36. Insofar as sub-sections (2) and (3) of Section 14A are concerned, they have also been introduced by virtue of the Finance Act, 2006 with effect from 01.04.2007. This is apparent, first of all, from the Notes on Clauses of the Finance Bill, 2006 [Reported in 281 ITR (ST) at pages 139-140]. The said Notes on Clauses refers to clause 7 of the Bill which had sought to amend Section 14A of the said Act. It is specifically mentioned in the said Notes on Clauses that:- 

“This amendment will take effect from 1st April, 2007 and will, accordingly,apply in relation to the assessment year 2007-08 and subsequent years.”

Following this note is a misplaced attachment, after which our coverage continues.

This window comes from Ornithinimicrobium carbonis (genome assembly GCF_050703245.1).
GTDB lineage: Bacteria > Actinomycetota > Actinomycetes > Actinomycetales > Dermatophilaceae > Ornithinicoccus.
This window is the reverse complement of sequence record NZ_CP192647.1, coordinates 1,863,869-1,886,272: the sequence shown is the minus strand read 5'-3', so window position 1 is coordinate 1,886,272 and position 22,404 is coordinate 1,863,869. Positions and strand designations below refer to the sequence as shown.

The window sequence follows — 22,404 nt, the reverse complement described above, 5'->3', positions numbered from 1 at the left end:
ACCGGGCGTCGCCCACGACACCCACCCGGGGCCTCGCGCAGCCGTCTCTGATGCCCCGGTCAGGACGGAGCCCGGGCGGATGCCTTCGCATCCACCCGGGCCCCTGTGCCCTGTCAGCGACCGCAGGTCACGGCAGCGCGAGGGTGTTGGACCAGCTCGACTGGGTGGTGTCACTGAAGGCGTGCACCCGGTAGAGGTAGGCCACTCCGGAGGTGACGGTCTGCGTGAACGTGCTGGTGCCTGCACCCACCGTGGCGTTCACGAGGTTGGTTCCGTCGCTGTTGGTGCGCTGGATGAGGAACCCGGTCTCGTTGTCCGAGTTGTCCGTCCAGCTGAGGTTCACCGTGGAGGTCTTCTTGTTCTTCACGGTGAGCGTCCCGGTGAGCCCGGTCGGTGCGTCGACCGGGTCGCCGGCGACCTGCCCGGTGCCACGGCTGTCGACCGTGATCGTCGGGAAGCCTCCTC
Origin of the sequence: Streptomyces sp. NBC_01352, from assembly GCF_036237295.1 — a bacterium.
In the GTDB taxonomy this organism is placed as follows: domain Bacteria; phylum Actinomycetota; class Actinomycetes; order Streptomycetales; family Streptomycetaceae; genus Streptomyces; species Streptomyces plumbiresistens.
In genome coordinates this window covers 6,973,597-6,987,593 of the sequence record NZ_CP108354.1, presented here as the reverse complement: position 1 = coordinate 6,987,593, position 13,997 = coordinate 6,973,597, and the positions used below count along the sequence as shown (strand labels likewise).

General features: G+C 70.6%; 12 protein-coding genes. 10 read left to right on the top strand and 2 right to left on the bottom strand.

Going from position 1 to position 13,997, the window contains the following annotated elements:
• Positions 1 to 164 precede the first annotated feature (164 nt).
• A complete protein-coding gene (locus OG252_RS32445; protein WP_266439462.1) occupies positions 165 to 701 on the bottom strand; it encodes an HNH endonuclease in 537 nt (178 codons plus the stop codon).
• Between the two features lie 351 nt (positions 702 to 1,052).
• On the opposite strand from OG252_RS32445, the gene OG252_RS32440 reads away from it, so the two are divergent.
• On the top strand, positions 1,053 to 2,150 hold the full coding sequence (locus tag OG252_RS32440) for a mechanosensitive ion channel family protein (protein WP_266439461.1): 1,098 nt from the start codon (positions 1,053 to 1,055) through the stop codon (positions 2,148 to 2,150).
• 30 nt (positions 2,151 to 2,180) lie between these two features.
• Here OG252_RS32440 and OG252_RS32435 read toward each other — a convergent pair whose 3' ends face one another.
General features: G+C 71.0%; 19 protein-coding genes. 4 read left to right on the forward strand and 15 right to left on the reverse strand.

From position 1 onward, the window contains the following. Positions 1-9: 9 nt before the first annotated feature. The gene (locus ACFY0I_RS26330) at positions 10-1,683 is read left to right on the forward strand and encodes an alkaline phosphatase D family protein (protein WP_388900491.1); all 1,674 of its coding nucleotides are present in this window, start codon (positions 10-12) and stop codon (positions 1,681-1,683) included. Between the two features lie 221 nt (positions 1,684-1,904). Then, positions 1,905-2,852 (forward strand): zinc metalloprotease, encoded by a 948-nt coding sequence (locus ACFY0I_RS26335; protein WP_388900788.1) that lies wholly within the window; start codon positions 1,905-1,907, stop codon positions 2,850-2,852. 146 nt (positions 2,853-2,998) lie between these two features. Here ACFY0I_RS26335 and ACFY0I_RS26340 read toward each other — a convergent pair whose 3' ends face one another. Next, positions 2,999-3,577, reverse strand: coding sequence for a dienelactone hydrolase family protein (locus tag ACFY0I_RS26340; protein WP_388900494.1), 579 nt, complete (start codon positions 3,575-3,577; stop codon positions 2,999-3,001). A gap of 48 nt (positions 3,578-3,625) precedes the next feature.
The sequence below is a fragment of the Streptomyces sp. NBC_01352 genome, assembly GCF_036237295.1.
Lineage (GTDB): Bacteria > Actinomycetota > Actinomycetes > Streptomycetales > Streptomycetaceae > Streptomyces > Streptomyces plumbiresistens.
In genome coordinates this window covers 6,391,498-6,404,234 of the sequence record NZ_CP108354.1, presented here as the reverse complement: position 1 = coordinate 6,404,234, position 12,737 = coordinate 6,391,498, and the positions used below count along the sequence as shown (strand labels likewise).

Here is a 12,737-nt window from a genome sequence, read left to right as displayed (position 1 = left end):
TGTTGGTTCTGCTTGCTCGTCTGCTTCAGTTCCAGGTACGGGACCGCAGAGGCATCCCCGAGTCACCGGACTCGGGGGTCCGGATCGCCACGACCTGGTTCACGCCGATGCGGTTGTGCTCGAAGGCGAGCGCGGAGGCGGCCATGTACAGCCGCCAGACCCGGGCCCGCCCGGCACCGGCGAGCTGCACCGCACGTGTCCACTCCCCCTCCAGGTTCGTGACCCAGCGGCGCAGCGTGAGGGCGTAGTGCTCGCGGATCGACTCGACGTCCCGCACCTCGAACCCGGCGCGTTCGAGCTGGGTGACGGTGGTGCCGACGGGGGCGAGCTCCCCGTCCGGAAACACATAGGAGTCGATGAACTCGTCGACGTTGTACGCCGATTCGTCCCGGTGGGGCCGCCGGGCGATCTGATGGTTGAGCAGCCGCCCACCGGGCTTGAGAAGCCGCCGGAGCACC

37. Furthermore, in the Memorandum explaining the provisions in the Finance Bill, 2006 [281 ITR (ST) at pages 281-281], it is once again stated with reference to clause 7 which pertains to the amendment to Section 14A of the said Act that:-  

“This amendment will take effect from 1st April, 2007 and will, accordingly ,apply in relation to the assessment year 2007-08 and subsequent years.” 

38. We may also refer to the CBDT Circular No.14/2006 dated 28.12.2006 and to paragraphs 11 to 11.3 thereof. Paragraph 11 dealt with the method for allocating expenditure in relation to exempt income and paragraphs 11.1 and 11.2 explained the basis and logic behind the introduction of sub-section (2) of Section 14A of the said Act. Paragraph 11.3 specifically provided for applicability of the provisions of subsection (2) and it clearly indicated that it would be applicable “from the assessment year 2007-08 onwards”.